Siebel Error Handling Approach


Error Handling or Exception Handling, is an essential part of any Siebel project, but where does it come from?. Unlike other commercial development environments, Siebel dosnt provide a standard error handling framework out of the box, or even as a third party add on. Surprising as it sounds, It is left up to each project to implement their own specific error handling capability.

Importance of Error Handling

"Jason, can you help me, my Tools is corrupt, the WF designer discards every one of the error branches that I try to create!"

"I see the problem, you are not providing the Error branch with a name"

The above is a real life scenario of a senior consultant not knowing how to handle errors in Workflow. While Error Handling is important, it seems not everyone knows how to implement it. Its an issue that plagues many developers, because the first step in development is to ensure our build is working first, before we can really understand the circumstances around how it could fail. It requires experience and forethought, to build to components with robust guards in place.

Not everyone gets it right the first time, but that's okay, because robustness is improved over time, but more alarmingly, not every developer designs with Error Handling in mind, nor goes back and puts error handling in place after the build is unit tested.

Error Handling Standards and Features

Error Handling is more than just using TheApplication().Trace at key points in your program, and it is not limited to scripting. Error Handling frameworks vary from project to project, but the fundamentals should remain the same.

Here is a list of ideas, which I've separated into 5 categories, that you could incorporate into your Error Handling Approach.

★ Ensure call functions are wrapped in try/catch/finally
★ Put return statement after the finally block
★ Errors should be bubbled up, and handled at the place of invocation
★ Capture stack trace
★ Capture state of variables

★ All major steps should have unhandled exception branches and error checks
★ Unhandled Exceptions should capture as much context around the error as possible
★ Sub processes should return an error property to the parent WF where the error is handled
★ Parent WFs should utilise the Error Process Property or route Errors to a standard project Error Handling Sub Process

★ All Outbound/Inbound messages should be logged
★ Capability to recognise and handle SOAP Fault and SOAP Warnings accordingly
★ Capability to handle non committed Enterprise transactions
★ Retry capability

★ Validation errors shouldnt be put into the system error property
★ Errors should be bubbled up, and handled at the place of invocation

★ Logging framework to allow debugging
★ Message Lookups
★ Settle on a standard Error Property
★ Provide generic friendly message

Some of the above ideas are standards that need to be enforced through training and technical reviews, while others are capability and tools that needs to be built to support the error handling needs of the project. Some projects take the idea a little further, and provide help desk features such as error assignment, capturing resolution and KPIs.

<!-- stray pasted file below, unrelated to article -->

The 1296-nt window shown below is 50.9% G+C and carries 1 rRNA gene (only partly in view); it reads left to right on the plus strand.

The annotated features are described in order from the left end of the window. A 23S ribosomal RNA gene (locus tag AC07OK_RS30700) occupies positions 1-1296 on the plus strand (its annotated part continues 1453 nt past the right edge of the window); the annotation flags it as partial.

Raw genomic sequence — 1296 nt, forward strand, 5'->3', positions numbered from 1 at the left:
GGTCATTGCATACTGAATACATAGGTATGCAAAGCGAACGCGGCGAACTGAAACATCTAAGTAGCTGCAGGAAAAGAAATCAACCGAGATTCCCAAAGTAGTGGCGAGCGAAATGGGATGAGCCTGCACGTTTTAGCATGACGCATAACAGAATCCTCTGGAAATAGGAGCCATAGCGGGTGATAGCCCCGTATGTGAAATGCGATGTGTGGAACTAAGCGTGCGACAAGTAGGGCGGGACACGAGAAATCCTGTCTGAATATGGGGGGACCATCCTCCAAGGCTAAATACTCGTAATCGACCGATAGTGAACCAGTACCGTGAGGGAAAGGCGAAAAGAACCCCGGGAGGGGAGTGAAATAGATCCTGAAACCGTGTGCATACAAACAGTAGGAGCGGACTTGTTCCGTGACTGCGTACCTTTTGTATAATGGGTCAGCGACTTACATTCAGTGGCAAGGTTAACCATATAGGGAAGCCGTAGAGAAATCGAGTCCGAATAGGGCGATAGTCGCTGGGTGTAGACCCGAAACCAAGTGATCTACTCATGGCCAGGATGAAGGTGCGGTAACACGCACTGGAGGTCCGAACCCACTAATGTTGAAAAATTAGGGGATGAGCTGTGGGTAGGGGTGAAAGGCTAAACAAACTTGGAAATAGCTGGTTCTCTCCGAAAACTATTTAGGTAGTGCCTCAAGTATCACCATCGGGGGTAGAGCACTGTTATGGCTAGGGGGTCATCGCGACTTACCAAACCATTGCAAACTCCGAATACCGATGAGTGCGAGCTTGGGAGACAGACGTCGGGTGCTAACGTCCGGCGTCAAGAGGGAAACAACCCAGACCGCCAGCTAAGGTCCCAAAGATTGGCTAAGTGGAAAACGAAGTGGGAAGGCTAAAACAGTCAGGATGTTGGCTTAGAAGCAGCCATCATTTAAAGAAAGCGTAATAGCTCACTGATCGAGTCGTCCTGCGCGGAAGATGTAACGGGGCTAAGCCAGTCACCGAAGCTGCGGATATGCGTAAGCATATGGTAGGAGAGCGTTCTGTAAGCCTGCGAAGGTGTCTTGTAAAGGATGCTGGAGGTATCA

Show me the details

When an error occurs we want to log as much information as possible, at the point where the error occurred, and depending on the severity, we can make an informed decision on whether to fix the issue straight away or defer it to another release.

Some of the most important error details to log are

★ User Name
★ Error Time
★ Host Name
★ Primary Id
★ Internal Error Code
★ External Error Type
★ External Error Code
★ Error Message
★ Error Category
★ Transaction Time
★ Calling Function/WF
★ Stack Trace
★ XML Logs

Until next time

Imagine that you have an application in production, your users are getting generic error messages that is of no absolute value, and you have to spend hours trying to recreate the issue to get to the bottom of the problem. At this point, you are probably wishing that you had better Error Handling capability, but it is too late, because you know you would have to live with this until the next release, so don't let poor error handling slip by unnoticed.

Having full details of the error, provides you with the confidence to resolve issues, or ignore problems and move on, and defer fixing it in the next iteration of your development. Any reputable System Integrator would have an Error Handling Framework ready, that they would have carried over from past projects, or even if you've got an in-house project, there's nothing stopping you from drawing on the experience of your consultants, or use the above list as fuel, to build your own Error Framework.

Handling errors when working with EAI, requires more specialised capability, and in the follow up to this article, we go through the design process of how to implement the XML logging feature listed above, and in the tradition of Impossible Siebel, bypass a Siebel limitation a long the way.

Part 2 continues here


  1. Just out of curiosity, what's the right way to handle workflow errors then? Your "real life scenario" happened recently to me, *exactly* as you described it. And I solved it just by providing names to the error branches. Should I have done something more/else?

  2. Hi

    Providing names for the error branches is a must.

    As to how to handle errors in Siebel, please consult with your local dev team for specific standards, which may be applicable to your own project.


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